Capitalizing on his newfound superstar status, McGraw found an even stronger set of songs for his fifth album A Place In The Sun that bowed in May 1999. Another CMA Album of the Year winner, it was accompanied by a print campaign (in Country Weekly) that read – “how do you follow up the album of the year? With the album of the decade.”
The first single, “Please Remember Me” followed “For A Little While” and hit #1 in May of 1999. A cover of Rodney Crowell’s song co-written with Will Jennings, it marked a departure for McGraw, as it was darker in tone than most of his previous singles. A soaring ballad, the string section, drums, and softer elements combined to create his most pop sounding song to date. But it worked since it was also his most ambitious lyrically and a fine moment of introspection from the singer who brought “Indian Outlaw” into the top ten five years prior.
“Something Like That,” the infamous “barbecue stain on my white t-shirt” song would follow, spending a month at #1 that September/October and amassing a life of its own. Written by Rick Ferrell and Keith Follesé, it spoke of summer love and a memorable Labor Day weekend “when I was seventeen:”
I had a barbeque stain on my white tee shirt
She was killing me in that miniskirt
Skippin’ rocks on the river by the railroad tracks
She had a suntan line and red lipstick
I worked so hard for that first kiss
And a heart don’t forget something like that
I never actually minded the song, and in the years since its proven quite strong for an ode to summer romance. Compared to the awful summertime songs of today (“Barefoot Blue Jean Night,” “Water,” and “All Over Me” to name a few), it strikes the tone perfectly and doesn’t go overboard with frat boy humor (references to hot babes, beer, “country girls,” etc) or mention time spent riding around dirt roads in trucks. it was also the most played song of any genre during the 2000s racking up 487,343 spins at radio between Jan 1, 2000 and Dec 17, 2009.
“My Best Friend,” an obvious ode celebrating McGraw’s marriage to Faith Hill came next, topping the charts in Feb 2000. A sweet love song, written by Bill Luther and Aimee Mayo, it was an effective ballad and featured a memorable opening with nice acoustic guitar riffs and much like Blake Shelton’s “God Gave Me You” it chronicled (only much better) the ways in which the love of a woman saved the man’s life:
You stand by me you believe in me
Like nobody ever has
When my world goes crazy
You’re right there to save me
You make me see how much I have
And I still tremble when we touch
And oh the look in your eyes
When we make love
The fourth single “Some Things Never Change” would struggle up the charts and peak at #7, the first single of McGraw’s not to hit #1 or #2 since “Maybe We Should Just Sleep On It” peaked at #4 in 1996. I never really cared for the song myself, it was kind of vanilla and I found nothing particularly memorable in the soft fiddle and gentle percussion laced production.
McGraw would come roaring back with “My Next Thirty Years,” the fifth and final single. Written by solely by Phil Vassar, it was a rare example of introspection meets novelty. The protagonist is listing out all the elements of his life he’s planning on changing during the next 30 years of his life including eat more salads and drink less beer. But in the end he makes a confession about what’s most important:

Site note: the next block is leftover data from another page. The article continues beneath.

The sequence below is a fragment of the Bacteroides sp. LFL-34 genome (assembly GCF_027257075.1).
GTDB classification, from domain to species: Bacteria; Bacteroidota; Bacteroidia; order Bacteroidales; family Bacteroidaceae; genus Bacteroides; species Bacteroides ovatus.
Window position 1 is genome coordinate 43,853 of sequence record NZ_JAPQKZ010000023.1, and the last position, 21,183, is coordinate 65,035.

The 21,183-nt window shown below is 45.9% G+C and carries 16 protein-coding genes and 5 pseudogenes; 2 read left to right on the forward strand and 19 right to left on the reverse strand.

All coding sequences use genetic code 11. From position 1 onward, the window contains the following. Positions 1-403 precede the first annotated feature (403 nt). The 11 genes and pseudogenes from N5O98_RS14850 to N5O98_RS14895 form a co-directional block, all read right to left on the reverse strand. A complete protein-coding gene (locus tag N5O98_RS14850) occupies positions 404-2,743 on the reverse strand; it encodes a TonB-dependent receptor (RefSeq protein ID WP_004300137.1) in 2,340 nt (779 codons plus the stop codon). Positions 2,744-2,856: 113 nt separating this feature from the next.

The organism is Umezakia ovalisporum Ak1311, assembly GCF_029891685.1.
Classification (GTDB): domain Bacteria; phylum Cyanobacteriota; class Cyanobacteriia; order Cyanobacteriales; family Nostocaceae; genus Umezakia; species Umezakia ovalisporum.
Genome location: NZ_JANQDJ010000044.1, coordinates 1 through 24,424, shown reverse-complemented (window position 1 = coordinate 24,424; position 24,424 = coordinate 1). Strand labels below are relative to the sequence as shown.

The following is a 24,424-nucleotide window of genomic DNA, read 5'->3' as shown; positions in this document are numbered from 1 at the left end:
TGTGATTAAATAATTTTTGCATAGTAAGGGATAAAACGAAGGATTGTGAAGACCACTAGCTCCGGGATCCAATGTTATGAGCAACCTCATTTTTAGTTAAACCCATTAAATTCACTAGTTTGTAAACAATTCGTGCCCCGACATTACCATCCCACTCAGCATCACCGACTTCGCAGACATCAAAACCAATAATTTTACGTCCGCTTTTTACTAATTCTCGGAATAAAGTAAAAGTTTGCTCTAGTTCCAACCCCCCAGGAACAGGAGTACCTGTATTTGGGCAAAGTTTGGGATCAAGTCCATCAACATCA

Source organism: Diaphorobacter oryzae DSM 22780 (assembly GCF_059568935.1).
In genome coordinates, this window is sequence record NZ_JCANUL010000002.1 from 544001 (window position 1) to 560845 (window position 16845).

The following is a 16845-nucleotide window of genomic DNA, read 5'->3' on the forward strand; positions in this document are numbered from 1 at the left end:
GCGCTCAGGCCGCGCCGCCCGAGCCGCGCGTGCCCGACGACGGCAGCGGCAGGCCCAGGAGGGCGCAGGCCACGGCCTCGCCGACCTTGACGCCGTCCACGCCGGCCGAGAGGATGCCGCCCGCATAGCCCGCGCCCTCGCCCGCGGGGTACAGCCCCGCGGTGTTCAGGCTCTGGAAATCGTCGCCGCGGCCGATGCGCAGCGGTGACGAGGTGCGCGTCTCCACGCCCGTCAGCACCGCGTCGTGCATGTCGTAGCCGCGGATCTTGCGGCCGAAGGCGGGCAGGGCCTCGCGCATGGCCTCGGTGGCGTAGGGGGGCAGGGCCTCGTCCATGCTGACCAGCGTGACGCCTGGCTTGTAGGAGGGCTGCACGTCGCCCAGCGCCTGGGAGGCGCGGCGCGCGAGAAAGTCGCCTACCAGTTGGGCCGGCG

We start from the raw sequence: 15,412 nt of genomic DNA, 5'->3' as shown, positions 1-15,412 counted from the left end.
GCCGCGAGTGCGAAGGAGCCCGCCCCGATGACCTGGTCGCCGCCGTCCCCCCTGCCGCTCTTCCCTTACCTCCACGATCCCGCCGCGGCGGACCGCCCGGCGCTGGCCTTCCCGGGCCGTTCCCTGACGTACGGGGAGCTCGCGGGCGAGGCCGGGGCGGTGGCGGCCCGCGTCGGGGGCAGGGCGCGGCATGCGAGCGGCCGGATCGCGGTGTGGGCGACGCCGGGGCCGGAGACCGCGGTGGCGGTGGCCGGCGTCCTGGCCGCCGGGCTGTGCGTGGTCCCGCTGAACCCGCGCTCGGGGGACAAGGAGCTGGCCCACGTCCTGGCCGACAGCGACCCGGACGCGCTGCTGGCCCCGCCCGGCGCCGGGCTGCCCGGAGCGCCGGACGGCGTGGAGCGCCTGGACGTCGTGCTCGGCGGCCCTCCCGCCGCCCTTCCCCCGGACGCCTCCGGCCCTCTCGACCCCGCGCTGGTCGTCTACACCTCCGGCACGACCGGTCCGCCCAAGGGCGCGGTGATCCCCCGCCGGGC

My next thirty years will be the best years of my life
Raise a little family and hang out with my wife
Spend precious moments with the ones that I hold dear
Make up for lost time here, in my next thirty years
In my next thirty years
I always liked the song but wouldn’t rank it among my favorite of his singles. There’s nothing wrong with it, but it’s always grown thin on repeated listening and is one of those songs that once you’ve heard it a few times, the novelty tends to wear off. But it has a nice upbeat production of acoustic guitars and drums that compliment the lyrics well.
Unlike Everywhere, A Place In The Sun showed marked growth in the picking of album cuts. There is less filler here than on any album McGraw had released thus far. My favorite of these tracks, “Señorita Margarita,” should’ve been a single in place of “Some Things Never Change.” It’s upbeat, irresistibly catchy, and more country than any of the singles that were released.
Written by Bob DiPiero and George Teren, I first heard this story of a man drowning his loneliness in a margarita, at George Strait’s country music festival tour (remember those days?) stop at Gillette Stadium in May 1999 and fell in love at first listen.
My other favorite album track is “The Trouble With Never.” The opening track on the album, it’s a fiddle-laced country shuffle in which McGraw displays the twangy qualities of voice. The lyrics, written by Mark Nesler and Tony Martin, offer a clever take on the ways in which never can be a catch-22:
If I never bring her flowers I’ll never see her smile
If I never try to kiss her she’ll never drive me wild
And I’ll never feel the need to say those three little words
But the trouble with never is never, never works
Other worthy album tracks include the tender ballad “You Don’t Love Me Anymore,” the steel guitar laced and radio ready “Carry On,” the power ballad “Eyes of a Woman,” and the title track.
Overall, A Place In The Sun builds on the success of Everywhere and is a stronger album in every way. It’s nice to see effort here placed towards finding strong album cuts opposed to disposable filler. But for me, I find it very hard to top the irresistibly charming accents of Everywhere.
Copies can be obtained very cheaply on Amazon and iTunes.